A disappointed People’s Action Party (PAP) supporter has urged schools to introduce founding Prime Minister Lee Kuan Yew’s book, ‘Hard Truths To Keep Singapore Going’, given the outcome of the 2020 General Election which saw the PAP suffer its second-worst score since independence.
While the PAP clinched 83 out of 93 seats, it saw a hefty dip against it in the popular vote. The ruling party did only 1.1 per cent better than it did in the watershed 2011 general election, where it saw its worst electoral score, and saw swings of up to 26 per cent against it in individual wards.
In what was perhaps the biggest blow, the PAP lost yet another Group Representation Constituency (GRC) to the opposition. The Workers’ Party’s (WP) stunning victory at the new Sengkang GRC unseated three political office-holders, including prominent 4G minister Ng Chee Meng.
To say the results were disappointing to the ruling party would be an understatement. The PAP was touted to do better since it called an early election amid the COVID-19 pandemic and specifically asked the people to give it a strong mandate so it can rally Singapore against the challenges ahead.
While the opposition celebrated the inroads it had made, reporters said that the mood among the ruling party leadership was somber on election night.
Forum letter writer Tan Ying San appears to be one of the PAP supporters who was left shattered by the election outcome. Suggesting that the young Singaporeans could be complacent and do not understand the challenges Singapore faces, Mr Tan called on schools to include Mr Lee Kuan Yew’s 2011 book in their curriculum, in a forum letter published by the Straits Times on Sunday (19 July).
Calling ‘Hard Truths…’ a “warning” to the young about how difficult it is to keep Singapore going, Mr Tan asserted that the latest election showed that young Singaporeans “have little appreciation of the hard truths that the country faces, not even in these extraordinary times.”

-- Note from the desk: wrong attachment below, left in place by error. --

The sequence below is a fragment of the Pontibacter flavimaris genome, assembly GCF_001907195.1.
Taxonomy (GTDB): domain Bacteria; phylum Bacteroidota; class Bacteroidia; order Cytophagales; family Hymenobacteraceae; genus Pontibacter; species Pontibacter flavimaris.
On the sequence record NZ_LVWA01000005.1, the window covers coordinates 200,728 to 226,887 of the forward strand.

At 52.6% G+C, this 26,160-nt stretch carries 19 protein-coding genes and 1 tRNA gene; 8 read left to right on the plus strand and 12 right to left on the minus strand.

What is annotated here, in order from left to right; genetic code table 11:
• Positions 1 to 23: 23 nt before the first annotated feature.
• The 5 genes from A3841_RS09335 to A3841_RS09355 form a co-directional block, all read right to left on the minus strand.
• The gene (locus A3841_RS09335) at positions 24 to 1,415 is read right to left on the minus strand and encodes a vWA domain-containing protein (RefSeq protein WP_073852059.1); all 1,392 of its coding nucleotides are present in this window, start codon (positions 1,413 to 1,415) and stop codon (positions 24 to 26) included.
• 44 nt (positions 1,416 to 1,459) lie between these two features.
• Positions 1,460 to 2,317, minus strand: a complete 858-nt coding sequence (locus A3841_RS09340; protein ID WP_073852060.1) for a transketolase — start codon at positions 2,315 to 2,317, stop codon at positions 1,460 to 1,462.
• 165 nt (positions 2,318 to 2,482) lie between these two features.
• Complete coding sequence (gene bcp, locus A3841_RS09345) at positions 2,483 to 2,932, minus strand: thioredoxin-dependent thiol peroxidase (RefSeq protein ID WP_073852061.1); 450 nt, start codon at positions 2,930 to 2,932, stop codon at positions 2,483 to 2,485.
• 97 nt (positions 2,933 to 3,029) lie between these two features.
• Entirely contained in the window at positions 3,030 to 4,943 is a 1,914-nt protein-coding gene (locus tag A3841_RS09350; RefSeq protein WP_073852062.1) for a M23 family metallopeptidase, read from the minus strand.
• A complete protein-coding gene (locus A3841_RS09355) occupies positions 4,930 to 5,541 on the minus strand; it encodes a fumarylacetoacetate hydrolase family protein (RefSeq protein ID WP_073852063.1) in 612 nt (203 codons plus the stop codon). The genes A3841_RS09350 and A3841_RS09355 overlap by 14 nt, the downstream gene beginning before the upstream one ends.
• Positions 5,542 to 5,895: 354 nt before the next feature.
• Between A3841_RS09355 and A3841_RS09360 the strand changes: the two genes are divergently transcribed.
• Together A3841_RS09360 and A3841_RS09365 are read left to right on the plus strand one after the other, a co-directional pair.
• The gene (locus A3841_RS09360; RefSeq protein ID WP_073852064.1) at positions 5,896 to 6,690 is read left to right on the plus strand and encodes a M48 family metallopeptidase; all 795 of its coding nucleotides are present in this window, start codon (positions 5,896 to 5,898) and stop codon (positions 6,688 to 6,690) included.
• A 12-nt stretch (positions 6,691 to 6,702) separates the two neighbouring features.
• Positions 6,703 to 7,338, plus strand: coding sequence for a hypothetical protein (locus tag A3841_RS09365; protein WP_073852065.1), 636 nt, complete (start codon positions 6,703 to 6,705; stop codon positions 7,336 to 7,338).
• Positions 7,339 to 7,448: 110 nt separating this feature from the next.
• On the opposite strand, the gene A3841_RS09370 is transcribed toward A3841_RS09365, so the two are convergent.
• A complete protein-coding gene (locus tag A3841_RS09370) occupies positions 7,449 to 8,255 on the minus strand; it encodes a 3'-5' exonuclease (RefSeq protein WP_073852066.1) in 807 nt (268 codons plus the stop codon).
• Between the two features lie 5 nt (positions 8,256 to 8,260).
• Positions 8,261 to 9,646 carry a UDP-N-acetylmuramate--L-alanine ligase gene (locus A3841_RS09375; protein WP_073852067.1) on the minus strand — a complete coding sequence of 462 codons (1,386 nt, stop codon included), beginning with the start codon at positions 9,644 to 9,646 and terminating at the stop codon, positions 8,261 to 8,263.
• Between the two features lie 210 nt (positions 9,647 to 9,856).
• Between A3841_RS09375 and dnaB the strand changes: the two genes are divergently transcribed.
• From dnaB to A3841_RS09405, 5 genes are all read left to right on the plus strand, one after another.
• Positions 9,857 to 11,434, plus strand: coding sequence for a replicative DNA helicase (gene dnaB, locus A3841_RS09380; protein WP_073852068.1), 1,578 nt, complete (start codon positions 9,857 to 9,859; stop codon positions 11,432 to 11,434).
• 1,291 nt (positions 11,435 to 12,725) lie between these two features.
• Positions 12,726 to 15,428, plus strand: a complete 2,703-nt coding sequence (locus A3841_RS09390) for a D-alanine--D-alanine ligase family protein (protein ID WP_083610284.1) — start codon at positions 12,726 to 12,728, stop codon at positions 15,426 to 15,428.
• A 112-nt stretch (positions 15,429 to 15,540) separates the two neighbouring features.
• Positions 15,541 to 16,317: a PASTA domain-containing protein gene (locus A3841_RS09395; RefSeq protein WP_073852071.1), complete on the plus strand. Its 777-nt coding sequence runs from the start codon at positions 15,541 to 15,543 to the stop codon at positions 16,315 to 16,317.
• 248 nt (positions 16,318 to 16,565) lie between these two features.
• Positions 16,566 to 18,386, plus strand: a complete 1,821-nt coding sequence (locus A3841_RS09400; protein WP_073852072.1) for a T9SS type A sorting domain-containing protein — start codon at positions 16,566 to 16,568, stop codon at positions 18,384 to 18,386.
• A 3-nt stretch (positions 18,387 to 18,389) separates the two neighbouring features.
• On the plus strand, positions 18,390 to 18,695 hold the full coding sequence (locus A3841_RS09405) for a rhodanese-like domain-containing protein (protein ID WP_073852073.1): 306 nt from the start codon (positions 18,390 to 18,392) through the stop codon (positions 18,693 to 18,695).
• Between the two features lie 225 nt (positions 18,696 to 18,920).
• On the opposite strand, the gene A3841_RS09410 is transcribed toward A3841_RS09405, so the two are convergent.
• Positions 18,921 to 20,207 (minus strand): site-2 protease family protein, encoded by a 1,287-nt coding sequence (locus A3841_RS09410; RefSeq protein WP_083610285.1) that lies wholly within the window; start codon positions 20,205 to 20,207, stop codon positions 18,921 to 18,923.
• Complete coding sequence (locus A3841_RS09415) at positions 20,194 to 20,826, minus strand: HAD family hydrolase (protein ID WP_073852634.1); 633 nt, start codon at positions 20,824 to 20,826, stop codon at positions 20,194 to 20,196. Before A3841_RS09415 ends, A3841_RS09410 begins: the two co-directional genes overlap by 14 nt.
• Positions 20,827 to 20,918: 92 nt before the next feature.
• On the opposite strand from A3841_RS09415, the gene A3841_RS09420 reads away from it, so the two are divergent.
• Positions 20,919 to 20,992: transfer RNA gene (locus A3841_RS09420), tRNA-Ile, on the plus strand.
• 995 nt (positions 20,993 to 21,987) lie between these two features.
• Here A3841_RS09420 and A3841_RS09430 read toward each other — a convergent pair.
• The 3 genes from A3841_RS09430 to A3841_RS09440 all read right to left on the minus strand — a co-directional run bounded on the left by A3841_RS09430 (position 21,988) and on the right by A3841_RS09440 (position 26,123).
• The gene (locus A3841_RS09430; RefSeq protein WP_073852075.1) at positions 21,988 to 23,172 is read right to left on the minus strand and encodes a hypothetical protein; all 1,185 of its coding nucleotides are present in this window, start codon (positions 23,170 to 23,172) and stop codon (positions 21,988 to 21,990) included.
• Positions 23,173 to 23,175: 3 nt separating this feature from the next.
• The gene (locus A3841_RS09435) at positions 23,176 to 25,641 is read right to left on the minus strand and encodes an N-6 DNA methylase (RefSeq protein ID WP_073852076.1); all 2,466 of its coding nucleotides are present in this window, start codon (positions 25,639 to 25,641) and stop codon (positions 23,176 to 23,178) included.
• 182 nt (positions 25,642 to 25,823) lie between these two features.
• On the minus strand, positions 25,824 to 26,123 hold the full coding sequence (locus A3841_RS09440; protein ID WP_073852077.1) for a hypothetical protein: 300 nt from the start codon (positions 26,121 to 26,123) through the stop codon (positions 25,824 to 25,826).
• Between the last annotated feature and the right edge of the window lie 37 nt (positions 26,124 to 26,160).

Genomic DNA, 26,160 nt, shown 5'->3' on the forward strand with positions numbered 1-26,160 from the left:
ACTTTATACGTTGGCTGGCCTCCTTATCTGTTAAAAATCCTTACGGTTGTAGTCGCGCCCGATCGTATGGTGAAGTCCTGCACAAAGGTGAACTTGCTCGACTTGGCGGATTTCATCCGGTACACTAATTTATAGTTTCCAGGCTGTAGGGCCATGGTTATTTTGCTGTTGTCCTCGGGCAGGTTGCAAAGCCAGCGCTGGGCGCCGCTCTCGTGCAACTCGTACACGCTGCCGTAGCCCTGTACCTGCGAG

Expressing his belief that young Singaporeans are complacent and want to import foreign ideas into the nation, Mr Tan said: “I believe that years of peace and prosperity have lulled the young into a state of complacency. They think what we have now is a natural state of affairs. They want to import hip American ideas without due regard to our circumstances.”
Asserting that Singapore has not succeeded by copying the West and that the country has to be exceptional given its small size and geographic location, Mr Tan said that this “starts with the right political leadership and political landscape.”
Mr Tan seems to believe that the right political leadership is that of the PAP. He said that he finds it “ironic that many people who lament the death of Mr Lee say that the People’s Action Party is no longer the party it once was, yet it is the one party that continues to uphold the founding prime minister’s values.”
While Mr Tan acknowedged that the PAP should listen to the young, he maintained that there is a “need to educate the young on the unique situation we are in” and suggested that tertiary education institutions like junior colleges, polytechnics and universities should introduce ‘Hard Truths…’ in their syllabuses.
He cautioned: “I hope the young realise what is at stake. In the following months, when the world economy tanks further, some of the hard truths will become clearer.”
Read Mr Tan’s forum letter in full HERE.
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